They were part of a group from the Co-operative College who attended, and helped to run, a conference for youth and student co-operatives in the mountain Kingdom of Lesotho, a small, very poor country surrounded by South Africa.
There they met 300 young people who are all involved in setting up and running their own co-operatives, and shared experiences. Most of the participants were from Lesotho, with others coming from South Africa, Swaziland and Uganda.
This was the third year that the Co-operative College had assisted the Lesotho Department of Co-operatives with the running of their annual event for young co-operators, and the second time students from the UK had taken part.
“We have developed an ongoing relationship with our friends in Lesotho – supporting them in whatever way we can to help launch more youth co-operative businesses,” said Co-operative College Principal, Mervyn Wilson, who led the delegation.
“This year we were keen to introduce some active learning techniques to help groups develop the skills needed for sustainable co-operative enterprises. We split the participants into small groups and set them the task of building a working team, coming up with a business idea, conducting market research, and developing a business plan – all in two days!” It was no wonder some of the students looked tired by the end of the week.
The UK students helped to facilitate the group activities and, in the process, learnt a great deal themselves:
“We taught people about ground rules to help people run their co-operative efficiently. We looked at roles and responsibilities within a co-operative business, and how our personal skill link with those,” explained 16-year-old Josh Gandy from Sutherland School. “The delegates, within each of the groups, were given team-building exercises, like building the tallest free-standing tower using only newspaper and sticky tape. We explored different co-operative business opportunities, and in small groups created new small business ideas – like, water selling, rice production, internet café, and stationary distribution.”
A field visit to the village of Malealea, nestled in the foothills of Lesotho’s high mountains, provided an insight into life in the country’s rural communities. Students also saw how a development project supported by the City School in Sheffield had helped develop the community co-operative – and was impacting on income generation and poverty reduction.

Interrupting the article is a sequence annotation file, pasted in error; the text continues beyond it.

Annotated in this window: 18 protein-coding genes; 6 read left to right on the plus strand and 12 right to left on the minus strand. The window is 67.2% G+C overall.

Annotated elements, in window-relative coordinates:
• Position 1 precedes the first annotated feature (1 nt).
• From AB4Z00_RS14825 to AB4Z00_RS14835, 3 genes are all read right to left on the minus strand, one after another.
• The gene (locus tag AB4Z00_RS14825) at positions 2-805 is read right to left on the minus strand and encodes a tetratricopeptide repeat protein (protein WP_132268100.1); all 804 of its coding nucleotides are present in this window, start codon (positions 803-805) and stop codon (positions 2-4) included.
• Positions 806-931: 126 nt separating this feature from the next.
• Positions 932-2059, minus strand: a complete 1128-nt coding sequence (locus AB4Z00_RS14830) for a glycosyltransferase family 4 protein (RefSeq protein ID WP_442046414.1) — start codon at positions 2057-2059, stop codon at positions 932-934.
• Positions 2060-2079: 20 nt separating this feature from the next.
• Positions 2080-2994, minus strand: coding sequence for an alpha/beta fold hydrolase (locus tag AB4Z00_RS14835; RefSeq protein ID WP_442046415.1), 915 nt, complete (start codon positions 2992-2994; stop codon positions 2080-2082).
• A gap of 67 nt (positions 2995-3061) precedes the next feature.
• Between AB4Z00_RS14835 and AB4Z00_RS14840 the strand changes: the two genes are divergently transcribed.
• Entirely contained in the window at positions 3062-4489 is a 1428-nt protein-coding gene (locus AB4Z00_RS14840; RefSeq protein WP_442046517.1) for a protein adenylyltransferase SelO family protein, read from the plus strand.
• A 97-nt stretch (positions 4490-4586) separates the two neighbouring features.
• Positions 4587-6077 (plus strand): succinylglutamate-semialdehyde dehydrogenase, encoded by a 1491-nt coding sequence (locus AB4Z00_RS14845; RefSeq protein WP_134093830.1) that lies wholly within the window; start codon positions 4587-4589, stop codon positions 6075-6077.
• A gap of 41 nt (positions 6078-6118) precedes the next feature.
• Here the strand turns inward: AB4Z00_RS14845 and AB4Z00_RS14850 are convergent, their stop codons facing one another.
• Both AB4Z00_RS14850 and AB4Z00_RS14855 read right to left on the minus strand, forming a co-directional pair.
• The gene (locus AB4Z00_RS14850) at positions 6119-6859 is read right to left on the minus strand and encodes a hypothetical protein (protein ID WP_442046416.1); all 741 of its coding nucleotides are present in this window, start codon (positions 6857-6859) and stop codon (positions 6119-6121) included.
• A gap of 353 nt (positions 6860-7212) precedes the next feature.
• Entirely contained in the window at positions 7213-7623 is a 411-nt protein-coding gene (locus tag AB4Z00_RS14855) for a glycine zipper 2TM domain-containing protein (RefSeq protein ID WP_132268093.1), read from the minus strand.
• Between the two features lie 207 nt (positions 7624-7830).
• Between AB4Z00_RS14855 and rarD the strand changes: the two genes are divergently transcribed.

The animal life the UK participants encountered also made quite an impression.
“We saw a lot of dogs at the village and I nearly had a heart-attack today when a pig moved under some metal sheets and quoinked at me!” said Jasmine from Sutherland School. “We have also seen sheep, lambs, donkeys, horses and puppies. We walked about 3 miles to a museum which showed how the ancestors of the community had lived.”
On the final morning of the conference, each co-operative made a presentation about their new product or business idea – showing how they had used the market research techniques and business organisation skills they had learnt during the week. Awards for the business idea most likely to succeed went to Mocha-o-Chele for traditional Basuto hats customised to include the flag of the participating countries in this summer’s soccer World Cup in South Africa, and a student run Cinema Junkies programme. Other awards included the best business plan, the best presentation and the best social goal. The latter was particularly difficult to chose, as many of the projects addressed key issues of improving housing, HIV Aids disgnosis and education, poverty reduction and employment generation.